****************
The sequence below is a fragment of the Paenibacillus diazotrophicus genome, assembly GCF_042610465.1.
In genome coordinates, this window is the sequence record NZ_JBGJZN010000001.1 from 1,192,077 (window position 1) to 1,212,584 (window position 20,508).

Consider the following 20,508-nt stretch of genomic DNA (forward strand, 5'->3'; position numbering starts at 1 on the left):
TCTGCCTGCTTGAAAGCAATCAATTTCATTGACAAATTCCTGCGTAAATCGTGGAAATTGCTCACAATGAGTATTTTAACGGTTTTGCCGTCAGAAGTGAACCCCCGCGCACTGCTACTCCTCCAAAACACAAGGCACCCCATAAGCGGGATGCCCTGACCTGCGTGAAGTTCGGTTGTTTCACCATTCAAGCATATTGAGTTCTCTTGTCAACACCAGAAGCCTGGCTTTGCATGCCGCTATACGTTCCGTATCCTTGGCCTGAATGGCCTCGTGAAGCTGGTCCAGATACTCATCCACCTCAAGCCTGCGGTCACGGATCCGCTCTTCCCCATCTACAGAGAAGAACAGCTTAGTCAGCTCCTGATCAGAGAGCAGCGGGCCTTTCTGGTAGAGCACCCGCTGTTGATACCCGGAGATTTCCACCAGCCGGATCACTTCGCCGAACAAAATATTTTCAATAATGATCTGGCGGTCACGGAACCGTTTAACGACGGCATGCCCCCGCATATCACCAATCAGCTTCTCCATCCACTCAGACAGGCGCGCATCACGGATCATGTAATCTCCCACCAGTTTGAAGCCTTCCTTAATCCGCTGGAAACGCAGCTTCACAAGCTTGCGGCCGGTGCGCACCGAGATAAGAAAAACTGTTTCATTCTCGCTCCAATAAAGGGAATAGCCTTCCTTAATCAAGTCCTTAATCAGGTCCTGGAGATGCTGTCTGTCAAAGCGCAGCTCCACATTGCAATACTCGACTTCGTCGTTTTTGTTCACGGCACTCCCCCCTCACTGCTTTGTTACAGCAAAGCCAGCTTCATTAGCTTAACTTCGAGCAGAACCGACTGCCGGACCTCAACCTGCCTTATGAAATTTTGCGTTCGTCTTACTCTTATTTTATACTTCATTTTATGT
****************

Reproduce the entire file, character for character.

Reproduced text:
The sequence below is a fragment of the Paenibacillus diazotrophicus genome, assembly GCF_042610465.1.
In genome coordinates, this window is the sequence record NZ_JBGJZN010000001.1 from 1,192,077 (window position 1) to 1,212,584 (window position 20,508).

Consider the following 20,508-nt stretch of genomic DNA (forward strand, 5'->3'; position numbering starts at 1 on the left):
TCTGCCTGCTTGAAAGCAATCAATTTCATTGACAAATTCCTGCGTAAATCGTGGAAATTGCTCACAATGAGTATTTTAACGGTTTTGCCGTCAGAAGTGAACCCCCGCGCACTGCTACTCCTCCAAAACACAAGGCACCCCATAAGCGGGATGCCCTGACCTGCGTGAAGTTCGGTTGTTTCACCATTCAAGCATATTGAGTTCTCTTGTCAACACCAGAAGCCTGGCTTTGCATGCCGCTATACGTTCCGTATCCTTGGCCTGAATGGCCTCGTGAAGCTGGTCCAGATACTCATCCACCTCAAGCCTGCGGTCACGGATCCGCTCTTCCCCATCTACAGAGAAGAACAGCTTAGTCAGCTCCTGATCAGAGAGCAGCGGGCCTTTCTGGTAGAGCACCCGCTGTTGATACCCGGAGATTTCCACCAGCCGGATCACTTCGCCGAACAAAATATTTTCAATAATGATCTGGCGGTCACGGAACCGTTTAACGACGGCATGCCCCCGCATATCACCAATCAGCTTCTCCATCCACTCAGACAGGCGCGCATCACGGATCATGTAATCTCCCACCAGTTTGAAGCCTTCCTTAATCCGCTGGAAACGCAGCTTCACAAGCTTGCGGCCGGTGCGCACCGAGATAAGAAAAACTGTTTCATTCTCGCTCCAATAAAGGGAATAGCCTTCCTTAATCAAGTCCTTAATCAGGTCCTGGAGATGCTGTCTGTCAAAGCGCAGCTCCACATTGCAATACTCGACTTCGTCGTTTTTGTTCACGGCACTCCCCCCTCACTGCTTTGTTACAGCAAAGCCAGCTTCATTAGCTTAACTTCGAGCAGAACCGACTGCCGGACCTCAACCTGCCTTATGAAATTTTGCGTTCGTCTTACTCTTATTTTATACTTCATTTTATGT